Joline Jolink Joline Jolink in her studio. Photographer: Diane van der Marel

From sustainability to regeneration

“Ultimately, you want all your fabrics and dyes to be grown locally, with native plants that feed pollinators. In that way you produce clothes that are so natural, they can be composted again and return their nutrients to the soil. Then you make something truly worthwhile, because it actually benefits the environment”, Joline says. To get here, together with her partner, she bought a 1,1 hectare permaculture farm in the East of the Netherlands, where she wants to make the whole process – from raw materials to finished product – transparent.  

biodiversity Photografer: Diane van der Marel

“We recently sowed flax that we will use to make linen”, Joline shares excitedly. “However, I have very little farming experience, so at the moment I’m mostly observing what happens in the field and trying to learn by doing.” She also gathered a group of volunteers, who are keen to explore with her. “One of them is an artist who has been making prints on linen canvases for years, but also didn’t know exactly how the material is made. And there is a sourdough baker, who used to be an arable farmer, and who can tell me exactly which grains I should grow to restore the soil after we’ve harvested the flax.” 

Turning flax into fabric is quite a process, Joline explains. When the crop is fully grown, you have to let it rest for a while, so that the hard part can separate from the core and you’re left with a long fibre. These fibres are ‘hackled’ – hammered through beds of nails – until they’re thin enough to spin into thread. “Normally this is done abroad, but we will do this by hand on site too”, says Joline. “Once we have the yarn, we will weave or knit it into pieces of fabric, which we will turn into garments that you will endlessly wear, repair, treasure and eventually pass on.”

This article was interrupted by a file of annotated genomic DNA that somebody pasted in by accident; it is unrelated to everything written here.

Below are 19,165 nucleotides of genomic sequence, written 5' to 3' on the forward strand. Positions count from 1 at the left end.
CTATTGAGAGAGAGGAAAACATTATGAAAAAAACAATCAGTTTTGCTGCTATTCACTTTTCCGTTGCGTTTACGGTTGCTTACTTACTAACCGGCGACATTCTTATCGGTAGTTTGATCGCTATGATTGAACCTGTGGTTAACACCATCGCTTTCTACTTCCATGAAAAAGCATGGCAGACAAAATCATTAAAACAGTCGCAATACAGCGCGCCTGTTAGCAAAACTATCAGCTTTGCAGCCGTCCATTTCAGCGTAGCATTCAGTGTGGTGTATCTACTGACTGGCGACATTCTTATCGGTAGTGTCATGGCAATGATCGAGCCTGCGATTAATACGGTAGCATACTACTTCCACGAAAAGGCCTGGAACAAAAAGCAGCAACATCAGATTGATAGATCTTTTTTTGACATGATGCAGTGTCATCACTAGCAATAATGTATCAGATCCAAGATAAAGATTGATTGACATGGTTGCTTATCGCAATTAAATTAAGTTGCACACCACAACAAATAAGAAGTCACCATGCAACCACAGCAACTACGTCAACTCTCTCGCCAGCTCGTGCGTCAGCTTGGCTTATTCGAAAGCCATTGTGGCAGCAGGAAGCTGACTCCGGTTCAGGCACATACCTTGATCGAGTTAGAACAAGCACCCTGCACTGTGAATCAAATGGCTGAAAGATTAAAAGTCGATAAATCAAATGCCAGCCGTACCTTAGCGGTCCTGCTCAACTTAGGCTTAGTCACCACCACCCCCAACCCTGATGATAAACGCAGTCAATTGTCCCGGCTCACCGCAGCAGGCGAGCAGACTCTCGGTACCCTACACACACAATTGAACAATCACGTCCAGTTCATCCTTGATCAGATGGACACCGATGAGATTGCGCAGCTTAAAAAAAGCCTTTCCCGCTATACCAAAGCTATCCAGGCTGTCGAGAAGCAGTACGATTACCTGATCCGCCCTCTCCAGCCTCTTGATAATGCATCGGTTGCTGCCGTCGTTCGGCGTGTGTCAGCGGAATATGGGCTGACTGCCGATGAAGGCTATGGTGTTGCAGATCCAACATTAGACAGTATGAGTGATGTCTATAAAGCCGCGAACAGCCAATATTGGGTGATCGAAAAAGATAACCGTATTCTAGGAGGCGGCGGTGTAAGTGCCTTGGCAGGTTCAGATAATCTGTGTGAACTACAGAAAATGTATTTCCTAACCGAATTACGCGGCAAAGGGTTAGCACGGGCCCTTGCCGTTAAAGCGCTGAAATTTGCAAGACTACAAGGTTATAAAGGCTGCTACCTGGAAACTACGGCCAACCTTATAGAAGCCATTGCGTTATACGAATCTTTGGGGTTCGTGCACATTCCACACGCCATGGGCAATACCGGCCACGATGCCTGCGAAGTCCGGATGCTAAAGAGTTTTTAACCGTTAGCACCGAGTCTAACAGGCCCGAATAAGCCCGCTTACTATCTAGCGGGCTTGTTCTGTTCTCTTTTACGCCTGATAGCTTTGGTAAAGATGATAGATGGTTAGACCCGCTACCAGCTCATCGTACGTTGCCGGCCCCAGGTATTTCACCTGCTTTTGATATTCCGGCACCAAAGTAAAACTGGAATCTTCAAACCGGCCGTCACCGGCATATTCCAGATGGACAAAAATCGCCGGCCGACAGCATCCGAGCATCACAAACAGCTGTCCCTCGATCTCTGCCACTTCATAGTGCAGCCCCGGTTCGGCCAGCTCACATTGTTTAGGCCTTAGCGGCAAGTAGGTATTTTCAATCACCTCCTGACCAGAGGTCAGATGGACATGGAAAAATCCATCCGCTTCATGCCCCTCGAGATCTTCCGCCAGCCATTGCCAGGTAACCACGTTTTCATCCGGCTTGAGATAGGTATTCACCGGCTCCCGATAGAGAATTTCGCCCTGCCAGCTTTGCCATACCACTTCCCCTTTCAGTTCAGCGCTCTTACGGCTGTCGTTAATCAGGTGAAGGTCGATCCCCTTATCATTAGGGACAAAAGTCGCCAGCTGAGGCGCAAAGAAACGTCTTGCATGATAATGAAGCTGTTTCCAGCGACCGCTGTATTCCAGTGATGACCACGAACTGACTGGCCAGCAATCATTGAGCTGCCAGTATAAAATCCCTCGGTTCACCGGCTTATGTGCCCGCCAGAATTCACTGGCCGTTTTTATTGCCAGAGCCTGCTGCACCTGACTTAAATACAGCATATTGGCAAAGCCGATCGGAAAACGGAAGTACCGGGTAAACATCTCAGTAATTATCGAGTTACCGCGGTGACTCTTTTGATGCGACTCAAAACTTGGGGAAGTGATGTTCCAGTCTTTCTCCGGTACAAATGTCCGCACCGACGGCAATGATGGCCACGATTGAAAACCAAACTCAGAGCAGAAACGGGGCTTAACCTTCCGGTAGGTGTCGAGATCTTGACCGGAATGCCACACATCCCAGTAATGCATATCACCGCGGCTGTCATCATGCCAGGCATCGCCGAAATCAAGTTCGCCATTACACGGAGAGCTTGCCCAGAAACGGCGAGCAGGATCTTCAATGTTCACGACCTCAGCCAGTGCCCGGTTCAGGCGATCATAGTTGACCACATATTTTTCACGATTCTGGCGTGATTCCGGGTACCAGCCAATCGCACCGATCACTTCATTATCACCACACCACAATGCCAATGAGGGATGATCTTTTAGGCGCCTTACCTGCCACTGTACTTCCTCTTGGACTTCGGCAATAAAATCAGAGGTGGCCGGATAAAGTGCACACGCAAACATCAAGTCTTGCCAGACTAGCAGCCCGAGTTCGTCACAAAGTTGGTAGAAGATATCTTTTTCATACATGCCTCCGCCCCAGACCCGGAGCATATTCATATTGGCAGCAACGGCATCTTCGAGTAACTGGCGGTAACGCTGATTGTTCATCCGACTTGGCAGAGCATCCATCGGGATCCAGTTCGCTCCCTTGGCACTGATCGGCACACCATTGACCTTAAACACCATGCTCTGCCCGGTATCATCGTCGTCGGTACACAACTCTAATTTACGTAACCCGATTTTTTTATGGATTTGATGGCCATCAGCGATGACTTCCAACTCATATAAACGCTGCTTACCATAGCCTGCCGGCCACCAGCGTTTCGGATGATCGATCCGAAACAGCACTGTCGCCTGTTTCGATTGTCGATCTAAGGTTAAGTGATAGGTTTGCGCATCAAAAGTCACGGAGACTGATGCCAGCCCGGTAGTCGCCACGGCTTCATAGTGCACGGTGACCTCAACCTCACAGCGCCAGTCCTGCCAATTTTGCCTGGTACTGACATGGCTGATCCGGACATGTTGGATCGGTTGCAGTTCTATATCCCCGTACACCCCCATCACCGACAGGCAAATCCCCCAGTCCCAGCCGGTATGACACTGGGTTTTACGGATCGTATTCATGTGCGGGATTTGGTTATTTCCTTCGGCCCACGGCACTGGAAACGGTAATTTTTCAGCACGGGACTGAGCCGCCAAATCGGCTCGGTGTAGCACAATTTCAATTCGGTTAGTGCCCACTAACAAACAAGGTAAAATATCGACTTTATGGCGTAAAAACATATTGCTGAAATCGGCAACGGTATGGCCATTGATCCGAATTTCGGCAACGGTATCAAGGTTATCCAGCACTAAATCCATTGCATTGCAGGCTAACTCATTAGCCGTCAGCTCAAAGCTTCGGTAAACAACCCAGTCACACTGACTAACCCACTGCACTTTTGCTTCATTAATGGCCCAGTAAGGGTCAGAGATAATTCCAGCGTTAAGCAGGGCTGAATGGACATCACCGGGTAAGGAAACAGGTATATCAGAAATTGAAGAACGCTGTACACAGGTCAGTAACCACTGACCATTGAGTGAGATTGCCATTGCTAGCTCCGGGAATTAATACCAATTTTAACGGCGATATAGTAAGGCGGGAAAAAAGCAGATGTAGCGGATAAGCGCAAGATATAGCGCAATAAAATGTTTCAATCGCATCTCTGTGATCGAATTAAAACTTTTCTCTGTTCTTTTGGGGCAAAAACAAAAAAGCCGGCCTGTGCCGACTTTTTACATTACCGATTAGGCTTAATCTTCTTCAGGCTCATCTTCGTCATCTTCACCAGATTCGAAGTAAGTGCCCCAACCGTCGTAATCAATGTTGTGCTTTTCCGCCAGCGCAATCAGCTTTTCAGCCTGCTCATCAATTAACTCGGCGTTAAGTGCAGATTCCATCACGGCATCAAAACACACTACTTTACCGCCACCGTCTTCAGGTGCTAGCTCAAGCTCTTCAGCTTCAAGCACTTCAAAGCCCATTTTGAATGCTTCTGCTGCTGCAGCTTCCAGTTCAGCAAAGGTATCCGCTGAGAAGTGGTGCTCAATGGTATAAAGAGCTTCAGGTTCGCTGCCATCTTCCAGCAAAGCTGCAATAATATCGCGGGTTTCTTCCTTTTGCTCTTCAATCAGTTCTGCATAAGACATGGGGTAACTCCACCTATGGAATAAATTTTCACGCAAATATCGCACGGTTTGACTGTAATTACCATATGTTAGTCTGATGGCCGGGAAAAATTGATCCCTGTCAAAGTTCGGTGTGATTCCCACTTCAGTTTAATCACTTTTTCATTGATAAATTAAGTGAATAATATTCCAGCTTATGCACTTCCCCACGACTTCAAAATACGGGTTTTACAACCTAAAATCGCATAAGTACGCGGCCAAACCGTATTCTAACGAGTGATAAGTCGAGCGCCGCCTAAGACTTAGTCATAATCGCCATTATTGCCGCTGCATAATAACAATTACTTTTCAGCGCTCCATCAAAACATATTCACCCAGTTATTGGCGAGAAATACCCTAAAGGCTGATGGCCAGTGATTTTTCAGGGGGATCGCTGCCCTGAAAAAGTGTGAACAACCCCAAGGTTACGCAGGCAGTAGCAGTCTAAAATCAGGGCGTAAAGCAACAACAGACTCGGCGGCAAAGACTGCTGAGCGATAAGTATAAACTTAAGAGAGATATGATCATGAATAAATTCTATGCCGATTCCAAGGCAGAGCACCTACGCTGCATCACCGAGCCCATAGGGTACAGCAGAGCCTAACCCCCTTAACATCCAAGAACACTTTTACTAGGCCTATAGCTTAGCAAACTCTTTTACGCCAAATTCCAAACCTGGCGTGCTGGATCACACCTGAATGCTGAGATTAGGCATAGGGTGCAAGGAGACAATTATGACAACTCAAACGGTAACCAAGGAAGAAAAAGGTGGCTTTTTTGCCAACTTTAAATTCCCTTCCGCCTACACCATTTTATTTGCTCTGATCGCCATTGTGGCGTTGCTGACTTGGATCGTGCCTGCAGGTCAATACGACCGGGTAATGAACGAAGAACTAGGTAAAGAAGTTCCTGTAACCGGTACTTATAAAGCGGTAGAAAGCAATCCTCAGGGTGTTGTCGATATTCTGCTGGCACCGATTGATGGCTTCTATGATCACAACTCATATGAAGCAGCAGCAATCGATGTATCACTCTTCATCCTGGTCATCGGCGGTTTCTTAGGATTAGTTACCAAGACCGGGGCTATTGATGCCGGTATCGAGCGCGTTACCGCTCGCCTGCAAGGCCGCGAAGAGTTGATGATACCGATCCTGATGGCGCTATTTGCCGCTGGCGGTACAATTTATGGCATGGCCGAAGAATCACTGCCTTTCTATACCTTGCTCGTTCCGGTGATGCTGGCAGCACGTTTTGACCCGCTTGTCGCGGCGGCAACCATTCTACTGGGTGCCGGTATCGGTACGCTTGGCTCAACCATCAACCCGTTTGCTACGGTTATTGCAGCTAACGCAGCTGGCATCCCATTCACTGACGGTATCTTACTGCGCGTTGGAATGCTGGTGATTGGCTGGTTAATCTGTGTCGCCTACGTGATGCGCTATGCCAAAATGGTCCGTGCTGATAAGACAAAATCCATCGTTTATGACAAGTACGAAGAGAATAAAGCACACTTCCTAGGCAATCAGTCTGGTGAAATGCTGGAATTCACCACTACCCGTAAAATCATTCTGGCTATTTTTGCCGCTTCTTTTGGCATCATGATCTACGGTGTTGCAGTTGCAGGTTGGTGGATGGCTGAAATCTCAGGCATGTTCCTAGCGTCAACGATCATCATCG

Uitgelichte quote

You don’t have to reach the sky in order to make a difference. Growth can also mean that, like a tree, you deepen your root network. This is the type of progress we are after
Wool Joline Jolink Wool from a ‘hair sheep’: sheep you don’t have to shear. Photographer: Diane van der Marel
Joline Jolink Joline with her sheep. Photographer: Diane van der Marel

Ripple effect

Although Joline is working on all sorts of projects on the farm – such as creating indigo out of plants and raising ‘hair sheep’, which moult so they don’t have to be sheared – she doesn’t expect to produce all the raw materials for her own collections anytime soon. “Nor is that possible on one hectare of land”, she says. “What I do hope is that we can create a ripple effect, so that the people who attend one of our workshops will start to consume differently. Or that local farmers, who see the potential in our experiment, start growing organic and regenerative crops as well.” 

“I feel a sense of modesty since we have moved to the farm. Constantly being in a rush or acting overambitious feels obscene here”, she shares. “You don’t have to reach the sky in order to make a difference. Growth can also mean that, like a tree, you deepen your root network. This is the type of progress we are after.” 

Keen to read more about regenerative fashion? We previously interviewed Reina Ovinge, who shows local and ecological wool is possible. 

Originally published on the 3rd of June 2024. Translated on the 11th of June 2024 by Nadine Maarhuis.

Joline Jolink
Joline Jolink with a part of her collection. Photographer: Diane van der Marel